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Monday, July 12, 2010

BDS a loser

I follow this stuff, and if you had asked me what the results of the BDS (boycott, divest, sanctions) movement against Israel are, even I would not have come up with this.
Jon Haber, who runs the website “Divest This!” (divest-this.com), reported in the Jerusalem Post that despite nearly a decade of BDS activism, not one college or university has sold even one share of a company identified as a supporter of Israel. The divesters are good at attracting crowds, writing manifestos, passing motions and getting their opinions onto TV. But they get few results.

In May, the divesters were cheered by news that Deutsche Bank had sold its shares in the Israeli company Elbit. However, this news was closely followed by Deutsche Bank’s announcement that it was untrue – the bank had no Elbit shares to sell. Curiously, during the period when enemies of Israel were doing their best to cut its economic lifelines, Israel’s economy remained in much better shape than equivalent economies elsewhere. Of all the OECD nations, Israel was the last to show signs of recession and among the first to begin recovering.
Two words describe the BDS movement: Epic Fail. Heh.


At 9:46 PM, Blogger Shawarma said...

Perhaps it isn't a loser if their real goal is to stir hateful emotions and antagonism against Israel. Abduct debate at schools and unions even if at the end there's no actual impact on Israel.

At 10:15 PM, Blogger NormanF said...

The real aim of BDS is to change the public perception of Israel in the same way the anti-apartheid movement successfully changed the public's perception of South Africa. In the latter case, the boycott had no lasting effect on Africa's largest economy. But the country's deepening isolation forced its leaders to change course. BDsers in the long run hope the same will happen with Israel.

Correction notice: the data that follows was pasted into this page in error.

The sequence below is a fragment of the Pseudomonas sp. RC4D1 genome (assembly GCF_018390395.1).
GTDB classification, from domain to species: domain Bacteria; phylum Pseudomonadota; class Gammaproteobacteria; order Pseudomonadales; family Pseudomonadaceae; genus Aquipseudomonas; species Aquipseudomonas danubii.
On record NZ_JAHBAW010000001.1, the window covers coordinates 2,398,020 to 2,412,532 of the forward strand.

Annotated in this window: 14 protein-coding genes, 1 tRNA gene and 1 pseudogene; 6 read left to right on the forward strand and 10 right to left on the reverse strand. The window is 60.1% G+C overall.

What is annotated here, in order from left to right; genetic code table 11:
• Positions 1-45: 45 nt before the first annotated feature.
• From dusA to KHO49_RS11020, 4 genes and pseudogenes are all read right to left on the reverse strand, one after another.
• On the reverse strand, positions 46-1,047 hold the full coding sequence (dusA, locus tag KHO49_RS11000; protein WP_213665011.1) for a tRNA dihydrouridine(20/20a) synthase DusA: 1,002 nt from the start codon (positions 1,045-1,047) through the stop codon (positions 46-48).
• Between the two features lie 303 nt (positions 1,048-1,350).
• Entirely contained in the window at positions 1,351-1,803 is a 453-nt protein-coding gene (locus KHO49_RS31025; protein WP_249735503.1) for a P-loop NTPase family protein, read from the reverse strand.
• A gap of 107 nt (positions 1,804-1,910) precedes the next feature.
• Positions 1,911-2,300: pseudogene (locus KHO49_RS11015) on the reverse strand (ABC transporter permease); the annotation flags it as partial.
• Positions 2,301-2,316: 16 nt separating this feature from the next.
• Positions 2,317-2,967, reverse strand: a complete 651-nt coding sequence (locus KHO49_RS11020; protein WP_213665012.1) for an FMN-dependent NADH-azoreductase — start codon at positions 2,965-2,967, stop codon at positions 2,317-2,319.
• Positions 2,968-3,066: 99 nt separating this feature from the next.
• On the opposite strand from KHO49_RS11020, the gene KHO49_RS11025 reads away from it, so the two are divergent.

At 5:58 PM, Anonymous Anonymous said...


If so, then they have no chance of it. The years 1993-2005 saw our leaders go most of the way in enacting the changes the anti-Zionists want, from the Oslo Accords to the Dejudeization of Gaza, as well as steps toward becoming "a state of all its citizens." Today's leaders would be hard-pressed to top those years. More importantly, the BDS crowd fail to take the effect of BDS on the Israeli Jewish populace into account: BDS, in combination with Arab intransigence, is a radicalizing force, a generator of right-wing sentiment among Israeli Jews.

One day our leadership will no longer be composed of the Mesozionist branzha (Mesozionism = the classical Herzlian Zionism that wishes to do away with Jewish exceptionalism; today fast decaying into Post-Zionism) and instead rise from the ranks of Neozionism (today's new strain that embraces Jewish exceptionalism and doesn't care much for what the non-Jews think), Israeli Jews who have seen, and internalized the lessons of, the October 2000 Intifada, the firing of Kassam rockets from dejudeized Gaza, the Second Lebanon War and all the rest of those events that prove this conflict to be an existential one, against an enemy that knows no moral compunctions. I hope the new leadership will be in place before we pay too heavy a price.

At 9:30 PM, Blogger Juniper in the Desert said...

Long live Neozionism!!

No more land for anything!

Except when we TAKE BACK Gaza, Judea, Samaria and SINAI!


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